Fat Trel Delivers A Proper MMG Debut On ‘Gleesh’ Mixtape
When you first see the cover of Fat Trel’s newest mixtape Gleesh, you can’t help but laugh. Trel’s spin on the familiar Glee photo, featuring the show’s star with a post-fellatio ear to ear grin, is hilariously absurd enough that those completely unfamiliar with the DMV rapper have no choice but to check it out. What those newcomers, as well as already familiar fans, will discover is a 15-track tape that’s as enjoyable as its cover is funny.
This mixtape is the first project from Fat Trel since he joined forces with the MMG empire. Although he’s working under new guidance, he doesn’t stray far from his comfort zone. That’s not a bad thing. The mixtape is so effective because Trel establishes his subjects early on – life on the streets of Washington DC, his experiences with drugs, and lots of thoughts on thots – and delivers it in an entertaining way over excellent contributions from producers like Harry Fraud, Young Chop, and All Star.
Of all the things to pick up from his new boss Ross, his ear for beats would be among the best. The tape boasts an array of different sounding beats, each allowing Trel to flex his skills in a new and entertaining way. It’s a testament to both the beat selection and Trel’s skill that a soul-sampling head-bobber like “Fresh” doesn’t sound out of place next to the drum heavy banger “In my Bag” or the toned down drug rap sounds of “Treez Liquor.”
Despite the excellent production, Trel didn’t let himself get overshadowed. While his lyrics aren’t mind blowing and the topics don’t vary much, Trel’s rapping is incredibly effective. He has an uncanny knack for making sounds and using cadences that you can’t dislodge from your head and that immediately strike you immediately as unique. Judging just by the lyrics “I’m drinking lean and smoking weed / My killers toting AKs,” the hook on “Walkin’ Thru My Hood” shouldn’t be exciting, memorable, or catchy. But through his booming elongation of the last syllable in each line and the repeated ad-libs in the back, the simple hook is rendered unforgettable and makes the track one of the tape’s standouts. “In My Bag,” which features labelmate and hometown homie Wale, boasts a similarly simple line that is made excellent by Trel’s flow. “Sometimes I smoke, sometimes I drink, sometimes I pop the pink / I might wake up and got no shirt I might just rock a mink” isn’t inherently an exciting rhyme but Trel makes it infectious.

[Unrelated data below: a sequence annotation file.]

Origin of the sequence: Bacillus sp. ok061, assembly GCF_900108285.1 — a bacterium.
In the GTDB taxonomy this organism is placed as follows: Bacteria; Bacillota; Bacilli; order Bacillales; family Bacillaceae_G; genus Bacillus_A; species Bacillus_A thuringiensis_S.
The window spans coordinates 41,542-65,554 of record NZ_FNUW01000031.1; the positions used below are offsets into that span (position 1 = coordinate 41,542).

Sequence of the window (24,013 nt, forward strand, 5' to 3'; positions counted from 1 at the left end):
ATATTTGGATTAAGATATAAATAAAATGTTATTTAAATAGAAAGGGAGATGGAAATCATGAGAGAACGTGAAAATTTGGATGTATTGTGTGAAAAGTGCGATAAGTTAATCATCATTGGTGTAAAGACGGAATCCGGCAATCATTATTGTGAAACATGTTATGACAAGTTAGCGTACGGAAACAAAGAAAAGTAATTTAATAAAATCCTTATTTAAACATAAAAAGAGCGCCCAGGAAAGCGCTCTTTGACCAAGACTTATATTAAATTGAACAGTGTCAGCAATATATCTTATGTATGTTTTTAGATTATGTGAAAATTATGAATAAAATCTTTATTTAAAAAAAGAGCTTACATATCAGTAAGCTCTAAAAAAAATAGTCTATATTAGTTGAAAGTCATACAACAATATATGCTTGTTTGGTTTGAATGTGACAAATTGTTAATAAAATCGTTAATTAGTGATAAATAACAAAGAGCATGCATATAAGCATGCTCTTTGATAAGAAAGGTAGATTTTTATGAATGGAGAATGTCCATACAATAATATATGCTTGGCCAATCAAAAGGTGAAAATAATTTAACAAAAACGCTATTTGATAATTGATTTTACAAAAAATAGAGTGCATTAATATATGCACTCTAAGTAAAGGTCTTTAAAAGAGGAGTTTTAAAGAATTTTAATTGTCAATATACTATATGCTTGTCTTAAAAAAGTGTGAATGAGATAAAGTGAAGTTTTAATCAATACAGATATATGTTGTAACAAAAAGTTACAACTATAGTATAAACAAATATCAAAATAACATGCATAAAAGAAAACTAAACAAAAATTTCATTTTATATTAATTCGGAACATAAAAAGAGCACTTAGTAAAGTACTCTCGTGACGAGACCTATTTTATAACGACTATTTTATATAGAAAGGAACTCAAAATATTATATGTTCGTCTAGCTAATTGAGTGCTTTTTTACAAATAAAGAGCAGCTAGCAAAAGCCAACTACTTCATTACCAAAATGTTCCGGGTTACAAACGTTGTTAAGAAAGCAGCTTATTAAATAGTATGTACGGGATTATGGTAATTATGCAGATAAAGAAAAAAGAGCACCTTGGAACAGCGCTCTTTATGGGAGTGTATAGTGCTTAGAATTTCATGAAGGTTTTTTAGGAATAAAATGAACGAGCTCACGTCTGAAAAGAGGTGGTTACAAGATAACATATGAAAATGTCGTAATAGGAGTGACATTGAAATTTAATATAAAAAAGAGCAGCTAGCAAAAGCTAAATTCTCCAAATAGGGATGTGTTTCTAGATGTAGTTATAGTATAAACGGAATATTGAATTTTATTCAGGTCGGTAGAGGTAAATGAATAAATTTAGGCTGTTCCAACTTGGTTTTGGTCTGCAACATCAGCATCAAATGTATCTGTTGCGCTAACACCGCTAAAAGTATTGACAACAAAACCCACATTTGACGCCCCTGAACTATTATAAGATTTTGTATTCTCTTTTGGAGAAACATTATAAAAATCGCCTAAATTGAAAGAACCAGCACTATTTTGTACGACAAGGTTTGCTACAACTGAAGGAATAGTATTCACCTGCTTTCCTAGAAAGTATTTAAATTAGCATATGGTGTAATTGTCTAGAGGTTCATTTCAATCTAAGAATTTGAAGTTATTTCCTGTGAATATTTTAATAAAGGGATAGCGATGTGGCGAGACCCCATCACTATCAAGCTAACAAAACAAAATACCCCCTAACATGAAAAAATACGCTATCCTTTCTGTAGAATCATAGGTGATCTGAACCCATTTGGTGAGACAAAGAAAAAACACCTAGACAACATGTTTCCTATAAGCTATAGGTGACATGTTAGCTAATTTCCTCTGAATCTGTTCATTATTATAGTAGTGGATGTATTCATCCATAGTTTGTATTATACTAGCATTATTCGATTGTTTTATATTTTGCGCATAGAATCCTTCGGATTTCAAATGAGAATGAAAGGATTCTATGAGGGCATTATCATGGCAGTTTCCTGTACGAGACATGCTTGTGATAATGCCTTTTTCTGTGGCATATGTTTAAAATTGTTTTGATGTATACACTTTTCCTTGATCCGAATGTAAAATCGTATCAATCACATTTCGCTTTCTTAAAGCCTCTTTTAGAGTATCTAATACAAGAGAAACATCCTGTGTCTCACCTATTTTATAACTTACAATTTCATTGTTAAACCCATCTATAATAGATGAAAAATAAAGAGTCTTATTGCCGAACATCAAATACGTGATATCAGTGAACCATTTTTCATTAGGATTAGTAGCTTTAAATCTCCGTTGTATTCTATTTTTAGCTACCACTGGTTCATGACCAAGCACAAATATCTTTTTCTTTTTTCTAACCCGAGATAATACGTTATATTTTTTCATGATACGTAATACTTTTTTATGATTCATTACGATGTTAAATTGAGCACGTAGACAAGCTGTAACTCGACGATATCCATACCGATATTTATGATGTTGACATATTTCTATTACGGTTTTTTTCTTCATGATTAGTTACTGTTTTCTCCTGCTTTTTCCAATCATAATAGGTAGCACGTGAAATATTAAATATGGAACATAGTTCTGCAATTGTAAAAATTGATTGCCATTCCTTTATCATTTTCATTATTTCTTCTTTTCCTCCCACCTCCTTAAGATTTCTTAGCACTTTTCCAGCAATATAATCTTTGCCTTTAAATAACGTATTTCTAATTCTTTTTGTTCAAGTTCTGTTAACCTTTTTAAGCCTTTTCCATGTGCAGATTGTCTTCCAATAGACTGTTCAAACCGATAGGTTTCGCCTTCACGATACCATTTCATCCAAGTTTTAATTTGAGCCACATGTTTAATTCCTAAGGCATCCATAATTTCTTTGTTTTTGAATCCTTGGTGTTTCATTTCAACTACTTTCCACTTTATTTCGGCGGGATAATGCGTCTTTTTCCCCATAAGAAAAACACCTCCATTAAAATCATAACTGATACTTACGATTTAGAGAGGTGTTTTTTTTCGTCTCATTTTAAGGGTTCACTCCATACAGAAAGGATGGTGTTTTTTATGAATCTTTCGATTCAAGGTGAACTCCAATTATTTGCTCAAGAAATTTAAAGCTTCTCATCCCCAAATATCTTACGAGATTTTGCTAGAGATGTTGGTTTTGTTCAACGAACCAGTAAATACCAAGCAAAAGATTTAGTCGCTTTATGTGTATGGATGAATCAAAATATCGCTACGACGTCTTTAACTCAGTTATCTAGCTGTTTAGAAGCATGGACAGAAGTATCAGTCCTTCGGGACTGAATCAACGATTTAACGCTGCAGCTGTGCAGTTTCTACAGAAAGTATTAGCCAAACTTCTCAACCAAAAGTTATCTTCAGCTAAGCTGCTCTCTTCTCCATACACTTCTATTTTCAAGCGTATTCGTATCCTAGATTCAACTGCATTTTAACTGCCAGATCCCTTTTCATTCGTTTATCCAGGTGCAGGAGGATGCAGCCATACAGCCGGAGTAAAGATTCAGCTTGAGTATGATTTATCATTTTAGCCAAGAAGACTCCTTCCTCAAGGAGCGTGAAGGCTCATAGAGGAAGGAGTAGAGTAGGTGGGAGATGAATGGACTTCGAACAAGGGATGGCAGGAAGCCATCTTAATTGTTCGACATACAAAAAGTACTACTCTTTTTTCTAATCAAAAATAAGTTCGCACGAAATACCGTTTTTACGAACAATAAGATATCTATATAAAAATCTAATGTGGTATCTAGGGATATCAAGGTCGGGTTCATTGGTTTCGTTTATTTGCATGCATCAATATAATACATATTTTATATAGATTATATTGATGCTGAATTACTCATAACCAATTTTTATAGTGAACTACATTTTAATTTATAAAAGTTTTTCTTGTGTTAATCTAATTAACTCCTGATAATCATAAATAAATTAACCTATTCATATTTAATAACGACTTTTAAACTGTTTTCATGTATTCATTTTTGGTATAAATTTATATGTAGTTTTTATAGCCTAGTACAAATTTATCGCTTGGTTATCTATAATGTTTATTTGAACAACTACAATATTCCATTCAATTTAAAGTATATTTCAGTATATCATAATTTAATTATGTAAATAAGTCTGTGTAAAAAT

The mixtape definitely lags in some places. Songs like “Buku Chips,” “Real,” or “Shoot” come off as generic and unexciting. “Real” serves as a reminder that the shadowy Illuminati overlords who obviously control all rap music need to implement a rule so that any song with a boast about doing anything “one time for the real ni**as” must be exceptionally creative or else never reach the light of day.
This was a crucial project for Fat Trel, and he ultimately succeeded. As his first project after gaining the support of one of the biggest names in hip-hop, he had to deliver and he did just that. This tape, which already has been downloaded rapidly since its release, will rightfully expose the rapper to a new set of fans outside of his DMV diehards who will know it not just for its absurd cover but its quality music.—Max Goldberg